Spanish Fort High School has officially opened a brand-new playground and activities center for some of its students. Special Needs students there now have a revamped outdoor space to call their own. It’s thanks to the 3-mil property tax for schools voters approved in 2019.
The school has more than 30 students who face unique challenges at school and in everyday life. Thanks to the new activities area, they now have a fun and safe place to engage in outdoor activities. This area has long been designated for students in this program but over the years, the planters and garden area were overtaken by weeds and rubbish.
“This area was just in shambles and very unusable and we just felt like we needed to get it back to where we could use it and so, we came up with the idea to do this,” said Spanish Ft. High School principal, Brian Williamson.
The transformation was nothing short of remarkable. It cost $30,000 to transform the area to what it is today. It was money the school never could have paid out of its general fund. The staff at the high school submitted the proposal to the Spanish Fort Public School Commission who oversees the tax funds. It unanimously approved the project.
While not the first initiative to be paid for from the 3-mil property tax money, it’s one where the benefit can be seen immediately.
“A lot of the other things that we’ve implemented, it takes time. It’ll take data, you know,” said president of the Spanish Ft. Public School Commission, Ryan Shirley. “It’ll take years possibly to show some of those rewards, benefits, but this one was immediate.”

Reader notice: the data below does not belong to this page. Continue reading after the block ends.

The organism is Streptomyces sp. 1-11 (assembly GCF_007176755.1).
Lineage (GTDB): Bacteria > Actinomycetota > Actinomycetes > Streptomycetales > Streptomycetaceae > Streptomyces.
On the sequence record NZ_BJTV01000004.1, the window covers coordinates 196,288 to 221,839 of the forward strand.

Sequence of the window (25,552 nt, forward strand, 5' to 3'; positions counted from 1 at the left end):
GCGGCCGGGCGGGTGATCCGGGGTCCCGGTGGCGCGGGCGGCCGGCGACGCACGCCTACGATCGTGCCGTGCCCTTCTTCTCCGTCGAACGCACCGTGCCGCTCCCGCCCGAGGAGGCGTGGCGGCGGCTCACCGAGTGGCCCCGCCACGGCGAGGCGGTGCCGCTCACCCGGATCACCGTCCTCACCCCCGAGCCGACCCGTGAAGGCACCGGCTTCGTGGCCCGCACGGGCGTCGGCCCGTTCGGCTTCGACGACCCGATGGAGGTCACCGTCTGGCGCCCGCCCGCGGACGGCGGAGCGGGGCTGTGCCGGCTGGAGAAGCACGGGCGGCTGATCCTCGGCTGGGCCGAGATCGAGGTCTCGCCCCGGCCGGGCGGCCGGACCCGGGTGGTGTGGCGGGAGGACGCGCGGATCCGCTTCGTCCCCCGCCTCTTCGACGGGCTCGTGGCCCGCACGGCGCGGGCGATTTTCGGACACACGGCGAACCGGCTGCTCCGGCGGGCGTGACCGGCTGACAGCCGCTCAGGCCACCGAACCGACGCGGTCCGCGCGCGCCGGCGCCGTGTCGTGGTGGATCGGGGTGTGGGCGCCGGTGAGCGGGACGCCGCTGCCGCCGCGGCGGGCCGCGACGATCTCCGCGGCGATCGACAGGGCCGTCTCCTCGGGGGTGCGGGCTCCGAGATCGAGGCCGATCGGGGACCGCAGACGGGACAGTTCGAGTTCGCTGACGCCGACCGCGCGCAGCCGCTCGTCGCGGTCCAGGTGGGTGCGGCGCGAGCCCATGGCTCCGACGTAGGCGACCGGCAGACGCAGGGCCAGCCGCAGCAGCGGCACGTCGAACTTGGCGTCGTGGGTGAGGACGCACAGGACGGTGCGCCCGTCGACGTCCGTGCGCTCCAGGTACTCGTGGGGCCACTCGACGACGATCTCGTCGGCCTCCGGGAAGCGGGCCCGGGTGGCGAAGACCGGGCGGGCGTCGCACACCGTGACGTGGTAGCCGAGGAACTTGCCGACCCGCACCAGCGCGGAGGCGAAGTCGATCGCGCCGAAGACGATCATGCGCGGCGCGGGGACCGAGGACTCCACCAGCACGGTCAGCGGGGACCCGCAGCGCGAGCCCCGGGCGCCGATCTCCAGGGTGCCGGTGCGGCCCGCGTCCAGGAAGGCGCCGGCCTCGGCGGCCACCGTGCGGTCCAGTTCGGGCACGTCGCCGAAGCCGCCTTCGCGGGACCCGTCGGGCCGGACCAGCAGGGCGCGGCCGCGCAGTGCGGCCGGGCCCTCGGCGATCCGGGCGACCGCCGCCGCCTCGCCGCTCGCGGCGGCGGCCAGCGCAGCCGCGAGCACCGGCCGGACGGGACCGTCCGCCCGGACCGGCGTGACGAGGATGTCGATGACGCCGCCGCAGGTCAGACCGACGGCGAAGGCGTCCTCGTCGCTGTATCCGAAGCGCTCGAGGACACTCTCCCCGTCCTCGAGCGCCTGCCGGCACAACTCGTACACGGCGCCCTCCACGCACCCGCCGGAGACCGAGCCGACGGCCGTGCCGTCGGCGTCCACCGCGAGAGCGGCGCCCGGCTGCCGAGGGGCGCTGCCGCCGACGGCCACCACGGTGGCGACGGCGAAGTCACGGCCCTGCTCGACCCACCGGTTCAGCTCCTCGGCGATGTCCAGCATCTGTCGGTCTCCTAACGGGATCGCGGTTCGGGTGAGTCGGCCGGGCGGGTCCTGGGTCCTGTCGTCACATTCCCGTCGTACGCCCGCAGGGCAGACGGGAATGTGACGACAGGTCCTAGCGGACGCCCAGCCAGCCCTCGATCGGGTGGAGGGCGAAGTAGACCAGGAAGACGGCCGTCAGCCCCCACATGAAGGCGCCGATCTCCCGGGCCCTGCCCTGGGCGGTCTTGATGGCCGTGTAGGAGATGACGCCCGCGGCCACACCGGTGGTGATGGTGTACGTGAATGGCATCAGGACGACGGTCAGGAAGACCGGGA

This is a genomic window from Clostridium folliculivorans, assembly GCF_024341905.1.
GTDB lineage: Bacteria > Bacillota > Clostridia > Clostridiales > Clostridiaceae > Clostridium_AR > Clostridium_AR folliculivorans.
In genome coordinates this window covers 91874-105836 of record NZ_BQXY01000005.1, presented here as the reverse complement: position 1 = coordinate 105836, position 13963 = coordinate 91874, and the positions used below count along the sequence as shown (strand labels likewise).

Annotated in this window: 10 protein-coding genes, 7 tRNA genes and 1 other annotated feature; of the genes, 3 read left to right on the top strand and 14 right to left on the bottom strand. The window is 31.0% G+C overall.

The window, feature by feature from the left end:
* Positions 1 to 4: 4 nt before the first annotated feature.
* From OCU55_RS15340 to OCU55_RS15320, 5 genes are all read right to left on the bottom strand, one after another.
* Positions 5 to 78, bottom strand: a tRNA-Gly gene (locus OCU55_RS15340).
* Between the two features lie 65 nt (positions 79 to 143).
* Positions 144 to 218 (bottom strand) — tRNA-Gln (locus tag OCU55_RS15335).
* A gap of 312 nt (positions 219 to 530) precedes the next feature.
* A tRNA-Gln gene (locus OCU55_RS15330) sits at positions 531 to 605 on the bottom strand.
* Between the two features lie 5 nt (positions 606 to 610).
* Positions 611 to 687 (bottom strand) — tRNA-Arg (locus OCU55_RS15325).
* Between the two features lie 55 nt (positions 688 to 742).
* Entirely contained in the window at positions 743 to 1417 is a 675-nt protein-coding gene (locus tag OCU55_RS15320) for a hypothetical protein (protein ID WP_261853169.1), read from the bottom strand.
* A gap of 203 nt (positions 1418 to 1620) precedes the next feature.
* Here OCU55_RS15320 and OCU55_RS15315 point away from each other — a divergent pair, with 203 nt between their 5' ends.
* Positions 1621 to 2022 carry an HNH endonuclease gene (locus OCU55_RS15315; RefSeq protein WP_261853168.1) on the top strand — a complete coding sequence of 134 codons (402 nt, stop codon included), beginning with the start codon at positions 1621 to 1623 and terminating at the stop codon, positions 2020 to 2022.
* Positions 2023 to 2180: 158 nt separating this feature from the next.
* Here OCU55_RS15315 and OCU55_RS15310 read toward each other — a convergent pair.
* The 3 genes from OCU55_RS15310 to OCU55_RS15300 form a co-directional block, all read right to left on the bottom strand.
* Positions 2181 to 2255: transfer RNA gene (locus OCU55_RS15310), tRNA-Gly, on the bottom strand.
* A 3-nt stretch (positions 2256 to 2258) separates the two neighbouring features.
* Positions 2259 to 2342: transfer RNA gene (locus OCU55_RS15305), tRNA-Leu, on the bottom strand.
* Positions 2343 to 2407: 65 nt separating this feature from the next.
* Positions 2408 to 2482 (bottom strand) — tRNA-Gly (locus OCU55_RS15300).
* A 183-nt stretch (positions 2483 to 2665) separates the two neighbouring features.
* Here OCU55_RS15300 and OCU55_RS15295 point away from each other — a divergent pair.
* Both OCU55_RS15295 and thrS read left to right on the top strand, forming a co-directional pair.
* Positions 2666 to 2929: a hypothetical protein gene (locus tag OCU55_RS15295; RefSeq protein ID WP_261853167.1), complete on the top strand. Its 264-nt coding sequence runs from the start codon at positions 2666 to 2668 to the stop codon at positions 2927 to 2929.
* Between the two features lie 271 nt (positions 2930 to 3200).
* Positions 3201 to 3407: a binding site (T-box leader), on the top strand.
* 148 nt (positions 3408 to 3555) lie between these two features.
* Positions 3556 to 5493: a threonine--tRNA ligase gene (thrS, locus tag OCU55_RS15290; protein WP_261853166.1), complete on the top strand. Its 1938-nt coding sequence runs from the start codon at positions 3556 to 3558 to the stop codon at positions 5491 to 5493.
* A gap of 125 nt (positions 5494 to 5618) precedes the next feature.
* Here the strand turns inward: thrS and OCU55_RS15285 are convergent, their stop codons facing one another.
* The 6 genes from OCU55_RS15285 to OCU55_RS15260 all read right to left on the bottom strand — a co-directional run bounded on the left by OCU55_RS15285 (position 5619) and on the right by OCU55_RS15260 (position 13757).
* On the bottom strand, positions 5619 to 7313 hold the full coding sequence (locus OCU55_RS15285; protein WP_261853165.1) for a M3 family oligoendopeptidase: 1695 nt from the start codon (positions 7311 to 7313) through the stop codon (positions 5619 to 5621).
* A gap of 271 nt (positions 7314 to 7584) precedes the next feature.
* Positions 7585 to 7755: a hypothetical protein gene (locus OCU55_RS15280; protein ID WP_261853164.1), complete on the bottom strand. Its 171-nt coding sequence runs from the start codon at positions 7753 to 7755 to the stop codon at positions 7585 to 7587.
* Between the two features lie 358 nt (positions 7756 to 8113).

Some examples of new programs that will take more time to blossom are ACT prep courses and early intervention initiatives. Now in its second year of collections, the commission is operating off an estimated budget of $900,000.
“We’ll also be looking for projects like this,” said Shirley. “You know, all of our committee meetings are open to the public. We always look for input from the community. This is community funds. We’re just a committee that is able to get together, receive ideas from the public or the principals, discuss those, ask questions and try and figure out ways that we can enhance our school system.”
The committee convenes once a month and rotates its meeting locations between the four schools in the feeder pattern. It will soon be five when Stonebridge Elementary opens. To find when and where the meeting are and give your input, follow their Facebook page at Spanish Ft. Public School Commission.